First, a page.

Mario Pessoa, Andrew Okello, Artur Swistak, Muyangwa Muyangwa, Virginia Alonso-Albarran, and Vincent de Paul Koukpaizan
The value-added tax (VAT) has the potential to generate significant government revenue. Despite its intrinsic self-enforcement capacity, many tax administrations find it challenging to refund excess input credits, which is critical to a well-functioning VAT system. Improperly functioning VAT refund practices can have profound implications for fiscal policy and management, including inaccurate deficit measurement, spending overruns, poor budget credibility, impaired treasury operations, and arrears accumulation.This note addresses the following issues: (1) What are VAT refunds and why should they be managed properly? (2) What practices should be put in place (in tax policy, tax administration, budget and treasury management, debt, and fiscal statistics) to help manage key aspects of VAT refunds? For a refund mechanism to be credible, the tax administration must ensure that it is equipped with the strategies, processes, and abilities needed to identify VAT refund fraud. It must also be prepared to act quickly to combat such fraud/schemes.
The COVID-19 pandemic has hit Madagascar hard, reversing recent progress in per capita income and poverty reduction. GDP is estimated to have contracted by 4.2 percent in 2020. Two RCF disbursements approved on April 3 and July 30 (totaling 2.4 percent of GDP) helped close short-term financing gaps, supported mitigation measures, and contributed to catalyzing donor budget support. The authorities are seeking renewed Fund assistance to help the country face protracted balance of payment needs aggravated by the impact of the pandemic and support the authorities’ reform agenda summarized in the Plan Emergence Madagascar (PEM).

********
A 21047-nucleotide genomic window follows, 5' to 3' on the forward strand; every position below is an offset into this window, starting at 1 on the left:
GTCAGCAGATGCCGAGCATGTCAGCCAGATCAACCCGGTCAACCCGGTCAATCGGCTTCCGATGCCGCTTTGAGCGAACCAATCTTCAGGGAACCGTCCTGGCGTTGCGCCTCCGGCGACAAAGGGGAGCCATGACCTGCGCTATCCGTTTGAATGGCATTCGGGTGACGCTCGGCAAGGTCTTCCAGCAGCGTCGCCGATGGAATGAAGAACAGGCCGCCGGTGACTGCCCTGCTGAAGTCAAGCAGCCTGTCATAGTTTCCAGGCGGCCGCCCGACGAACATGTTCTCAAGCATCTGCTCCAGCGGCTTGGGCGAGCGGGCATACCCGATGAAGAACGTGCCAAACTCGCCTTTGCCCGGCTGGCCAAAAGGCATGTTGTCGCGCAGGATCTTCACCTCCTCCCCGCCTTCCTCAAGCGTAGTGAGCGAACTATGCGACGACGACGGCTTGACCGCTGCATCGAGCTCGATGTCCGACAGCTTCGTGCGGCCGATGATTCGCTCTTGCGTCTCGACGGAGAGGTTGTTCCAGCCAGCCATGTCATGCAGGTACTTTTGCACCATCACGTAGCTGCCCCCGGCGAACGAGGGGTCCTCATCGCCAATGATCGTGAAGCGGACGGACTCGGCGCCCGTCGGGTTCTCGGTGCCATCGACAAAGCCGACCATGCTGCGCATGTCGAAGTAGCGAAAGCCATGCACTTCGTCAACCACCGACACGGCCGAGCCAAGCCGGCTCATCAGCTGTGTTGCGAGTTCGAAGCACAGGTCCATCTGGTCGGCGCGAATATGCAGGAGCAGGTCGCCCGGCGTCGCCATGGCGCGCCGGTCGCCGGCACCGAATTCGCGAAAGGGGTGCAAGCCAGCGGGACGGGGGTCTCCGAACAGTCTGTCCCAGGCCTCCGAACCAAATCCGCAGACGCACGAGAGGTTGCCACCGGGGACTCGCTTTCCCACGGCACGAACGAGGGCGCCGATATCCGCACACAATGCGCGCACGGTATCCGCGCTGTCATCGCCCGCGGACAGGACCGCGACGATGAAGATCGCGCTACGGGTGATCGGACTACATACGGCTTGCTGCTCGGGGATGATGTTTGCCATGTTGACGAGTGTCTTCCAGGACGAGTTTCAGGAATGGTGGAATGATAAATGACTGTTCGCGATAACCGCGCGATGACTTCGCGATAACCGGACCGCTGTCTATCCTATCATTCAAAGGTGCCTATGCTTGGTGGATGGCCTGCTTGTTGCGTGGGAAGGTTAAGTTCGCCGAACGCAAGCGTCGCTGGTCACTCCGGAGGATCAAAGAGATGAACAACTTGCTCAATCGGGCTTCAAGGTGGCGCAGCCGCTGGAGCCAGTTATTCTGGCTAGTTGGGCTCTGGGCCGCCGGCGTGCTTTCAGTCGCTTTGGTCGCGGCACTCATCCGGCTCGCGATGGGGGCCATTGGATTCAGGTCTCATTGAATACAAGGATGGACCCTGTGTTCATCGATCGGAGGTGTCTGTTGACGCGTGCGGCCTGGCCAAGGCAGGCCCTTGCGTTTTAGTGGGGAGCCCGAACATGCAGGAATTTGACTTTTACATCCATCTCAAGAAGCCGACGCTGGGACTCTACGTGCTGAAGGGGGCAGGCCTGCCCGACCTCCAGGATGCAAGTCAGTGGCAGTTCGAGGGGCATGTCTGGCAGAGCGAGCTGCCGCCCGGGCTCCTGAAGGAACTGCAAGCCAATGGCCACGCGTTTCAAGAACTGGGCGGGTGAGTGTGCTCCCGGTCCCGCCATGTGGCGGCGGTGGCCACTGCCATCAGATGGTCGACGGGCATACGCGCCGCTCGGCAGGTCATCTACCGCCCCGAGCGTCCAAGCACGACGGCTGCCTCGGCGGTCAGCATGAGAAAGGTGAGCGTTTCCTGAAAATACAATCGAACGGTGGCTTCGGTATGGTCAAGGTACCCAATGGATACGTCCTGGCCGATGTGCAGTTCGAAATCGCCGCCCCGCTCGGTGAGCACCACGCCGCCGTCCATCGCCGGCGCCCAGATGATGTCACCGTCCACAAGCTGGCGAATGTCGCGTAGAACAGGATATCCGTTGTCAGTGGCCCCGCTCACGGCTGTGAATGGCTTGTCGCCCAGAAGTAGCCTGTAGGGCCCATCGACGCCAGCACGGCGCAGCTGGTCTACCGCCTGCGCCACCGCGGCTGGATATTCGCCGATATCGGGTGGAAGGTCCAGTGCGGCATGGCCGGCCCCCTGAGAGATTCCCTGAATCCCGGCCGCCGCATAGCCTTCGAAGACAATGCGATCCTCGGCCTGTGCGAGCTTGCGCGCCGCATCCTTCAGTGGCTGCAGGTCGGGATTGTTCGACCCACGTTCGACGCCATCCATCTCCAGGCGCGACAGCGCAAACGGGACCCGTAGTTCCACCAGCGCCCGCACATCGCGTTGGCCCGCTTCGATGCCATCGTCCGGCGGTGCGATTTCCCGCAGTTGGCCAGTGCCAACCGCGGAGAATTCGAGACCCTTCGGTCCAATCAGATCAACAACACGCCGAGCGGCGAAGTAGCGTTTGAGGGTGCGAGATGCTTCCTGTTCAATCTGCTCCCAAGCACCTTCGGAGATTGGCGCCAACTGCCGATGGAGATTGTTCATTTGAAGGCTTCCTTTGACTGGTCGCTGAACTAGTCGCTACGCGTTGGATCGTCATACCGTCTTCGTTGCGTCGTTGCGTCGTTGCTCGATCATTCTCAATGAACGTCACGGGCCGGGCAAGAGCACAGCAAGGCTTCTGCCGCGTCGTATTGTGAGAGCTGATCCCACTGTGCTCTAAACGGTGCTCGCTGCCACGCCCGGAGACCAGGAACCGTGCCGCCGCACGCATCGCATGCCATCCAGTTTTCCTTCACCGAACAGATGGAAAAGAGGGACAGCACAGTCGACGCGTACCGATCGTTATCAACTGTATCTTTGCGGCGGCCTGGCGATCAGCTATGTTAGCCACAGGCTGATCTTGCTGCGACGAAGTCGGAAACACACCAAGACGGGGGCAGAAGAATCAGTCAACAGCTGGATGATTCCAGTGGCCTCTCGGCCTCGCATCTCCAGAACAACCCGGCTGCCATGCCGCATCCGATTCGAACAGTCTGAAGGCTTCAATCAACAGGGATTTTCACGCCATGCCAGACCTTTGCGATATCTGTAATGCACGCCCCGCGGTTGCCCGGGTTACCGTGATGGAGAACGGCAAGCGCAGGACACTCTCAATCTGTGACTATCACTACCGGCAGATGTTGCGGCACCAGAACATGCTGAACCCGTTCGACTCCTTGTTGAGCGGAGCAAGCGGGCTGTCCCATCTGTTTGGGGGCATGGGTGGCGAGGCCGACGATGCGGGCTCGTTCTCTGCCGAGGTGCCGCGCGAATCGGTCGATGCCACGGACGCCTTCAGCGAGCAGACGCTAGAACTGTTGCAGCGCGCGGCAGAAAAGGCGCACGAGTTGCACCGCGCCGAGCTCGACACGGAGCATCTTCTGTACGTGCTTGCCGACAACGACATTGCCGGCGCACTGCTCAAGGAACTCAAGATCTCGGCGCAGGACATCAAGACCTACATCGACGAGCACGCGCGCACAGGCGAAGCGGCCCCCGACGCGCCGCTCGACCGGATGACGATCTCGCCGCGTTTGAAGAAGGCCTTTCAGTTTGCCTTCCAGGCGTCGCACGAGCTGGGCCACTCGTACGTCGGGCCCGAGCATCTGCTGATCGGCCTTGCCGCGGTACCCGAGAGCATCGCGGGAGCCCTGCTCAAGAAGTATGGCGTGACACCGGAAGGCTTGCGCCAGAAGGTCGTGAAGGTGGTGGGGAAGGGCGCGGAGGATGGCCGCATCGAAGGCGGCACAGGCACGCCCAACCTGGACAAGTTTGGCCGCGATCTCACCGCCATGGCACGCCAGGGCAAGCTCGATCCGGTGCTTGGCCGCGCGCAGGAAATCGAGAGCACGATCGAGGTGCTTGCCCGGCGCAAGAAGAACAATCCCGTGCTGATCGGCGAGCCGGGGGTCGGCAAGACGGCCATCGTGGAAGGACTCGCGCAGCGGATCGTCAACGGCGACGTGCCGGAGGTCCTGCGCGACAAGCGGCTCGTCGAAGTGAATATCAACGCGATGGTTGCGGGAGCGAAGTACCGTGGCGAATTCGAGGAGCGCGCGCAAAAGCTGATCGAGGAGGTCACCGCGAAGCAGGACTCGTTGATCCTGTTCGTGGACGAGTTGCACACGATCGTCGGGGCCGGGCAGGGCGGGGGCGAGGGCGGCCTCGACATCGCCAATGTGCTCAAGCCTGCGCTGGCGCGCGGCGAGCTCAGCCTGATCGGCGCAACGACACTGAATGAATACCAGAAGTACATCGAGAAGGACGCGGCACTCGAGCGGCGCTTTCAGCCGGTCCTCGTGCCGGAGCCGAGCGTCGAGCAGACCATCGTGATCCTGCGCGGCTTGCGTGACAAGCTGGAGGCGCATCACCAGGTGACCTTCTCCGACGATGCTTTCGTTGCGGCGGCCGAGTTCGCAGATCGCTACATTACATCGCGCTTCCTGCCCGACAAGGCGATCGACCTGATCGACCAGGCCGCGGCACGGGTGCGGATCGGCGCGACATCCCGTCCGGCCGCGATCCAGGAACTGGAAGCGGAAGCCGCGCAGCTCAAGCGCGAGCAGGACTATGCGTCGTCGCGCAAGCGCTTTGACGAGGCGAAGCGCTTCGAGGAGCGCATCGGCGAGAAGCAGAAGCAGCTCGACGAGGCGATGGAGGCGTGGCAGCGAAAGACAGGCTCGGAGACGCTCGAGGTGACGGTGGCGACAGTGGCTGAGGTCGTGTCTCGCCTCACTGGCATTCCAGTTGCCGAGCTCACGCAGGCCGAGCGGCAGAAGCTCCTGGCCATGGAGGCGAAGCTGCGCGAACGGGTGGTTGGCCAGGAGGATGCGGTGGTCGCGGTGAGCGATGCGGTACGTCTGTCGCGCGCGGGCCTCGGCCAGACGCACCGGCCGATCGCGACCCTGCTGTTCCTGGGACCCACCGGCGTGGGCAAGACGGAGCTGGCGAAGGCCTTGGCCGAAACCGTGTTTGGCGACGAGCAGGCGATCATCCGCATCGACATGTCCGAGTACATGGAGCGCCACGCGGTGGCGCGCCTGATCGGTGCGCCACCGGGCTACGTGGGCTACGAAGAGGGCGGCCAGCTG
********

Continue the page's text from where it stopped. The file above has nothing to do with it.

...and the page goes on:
A further deterioration of the global environment and a deepening of the impact of the COVID-19 pandemic have worsened the macroeconomic outlook significantly, with growth now projected to be negative in 2020. As a result, urgent balance of payments needs arising from the pandemic are now estimated at 4.2 percent of GDP (compared to 1.8 percent), and the authorities have requested an additional disbursement under the Rapid Credit Facility (RCF) of 50 percent of quota
(SDR 122.2 million) under the “exogenous shock” window of the RCF. This follows Board approval on April 3, 2020 of the authorities’ request for 50 percent of quota, which took place before the annual access of the RCF was doubled to 100 percent of quota on April 6, 2020. This additional request, if approved, will bring total disbursements under the RCF to 100 percent of quota in 2020. The authorities have also requested temporary debt servicing relief under the G-20 Debt Service Suspension Initiative, supported by the G-20 and Paris Club.